Becoming Dust

The last few years have been full of soul searching, what ifs, why nots and personal growth. During this time I faced countless professional disappointments. Well, not countless, because believe me, I’ve counted them, sorted them, held them tightly, and cried many tears over each and everyone. During this time, I’ve also enjoyed many professional achievements. But those achievements I tended to discount as they were fun or creative or seemingly easy.

I missed the billboard signposts for my life. I missed the flashing warning signs along my path. I missed a lot as I tried to force my way into a career field that was traditional and appropriate. But guess what? I’m not traditional or appropriate. 🙂 I’m creative. I’m bossy. I’m incredibly organized and notice every detail. I get sidetracked by seemingly insignificant things like posters left on walls long past the advertised event or miss-spelled words or glaring grammatical errors. I’m creative 24/7 and truly believe with my entire being that every person that is breathing is and needs to be creative.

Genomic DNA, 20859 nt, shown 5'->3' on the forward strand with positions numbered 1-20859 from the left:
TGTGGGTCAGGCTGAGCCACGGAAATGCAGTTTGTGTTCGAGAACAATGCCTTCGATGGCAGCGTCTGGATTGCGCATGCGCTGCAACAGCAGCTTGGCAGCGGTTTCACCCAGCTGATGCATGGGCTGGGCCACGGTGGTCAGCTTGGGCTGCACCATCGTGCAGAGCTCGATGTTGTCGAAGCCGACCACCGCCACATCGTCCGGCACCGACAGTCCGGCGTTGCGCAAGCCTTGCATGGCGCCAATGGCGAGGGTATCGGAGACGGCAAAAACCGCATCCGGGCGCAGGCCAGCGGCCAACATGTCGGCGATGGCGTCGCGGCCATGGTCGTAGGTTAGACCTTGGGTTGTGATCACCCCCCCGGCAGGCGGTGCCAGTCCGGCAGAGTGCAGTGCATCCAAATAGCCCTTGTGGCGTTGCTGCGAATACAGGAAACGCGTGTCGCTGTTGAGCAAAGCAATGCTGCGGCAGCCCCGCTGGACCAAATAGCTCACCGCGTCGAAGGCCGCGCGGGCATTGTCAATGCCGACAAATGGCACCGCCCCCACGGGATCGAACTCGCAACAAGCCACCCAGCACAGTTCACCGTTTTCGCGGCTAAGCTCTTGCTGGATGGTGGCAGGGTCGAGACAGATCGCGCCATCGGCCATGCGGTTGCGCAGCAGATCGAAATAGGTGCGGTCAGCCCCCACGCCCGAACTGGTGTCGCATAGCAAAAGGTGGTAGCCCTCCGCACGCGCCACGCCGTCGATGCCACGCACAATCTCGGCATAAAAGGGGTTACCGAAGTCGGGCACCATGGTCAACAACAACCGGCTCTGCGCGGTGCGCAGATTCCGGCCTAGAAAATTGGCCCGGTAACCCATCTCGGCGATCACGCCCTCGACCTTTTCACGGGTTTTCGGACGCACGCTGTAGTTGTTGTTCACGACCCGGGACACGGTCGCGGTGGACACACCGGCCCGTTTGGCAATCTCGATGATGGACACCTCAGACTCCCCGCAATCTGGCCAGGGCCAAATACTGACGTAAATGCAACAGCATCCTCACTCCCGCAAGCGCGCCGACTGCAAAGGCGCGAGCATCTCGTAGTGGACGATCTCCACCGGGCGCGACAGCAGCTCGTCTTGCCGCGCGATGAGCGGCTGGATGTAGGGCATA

With all that said, you would think that I would have figured out that maybe my restrictive path might not be the best option for me. But I can also be really stubborn and goal driven and focused. So quitting before I reached the goal seemed like failure. And I couldn’t face that. I’m not a quitter.

And then I read Present over Perfect. Actually, I listened to it while walking and weeding the flowerbeds. And one day it hit me. That goal that I’d been struggling to reach so desperately… WASN’T MY GOAL! I let someone else’s goal become my goal. I let someone else tell me what they thought I should be and I believed it.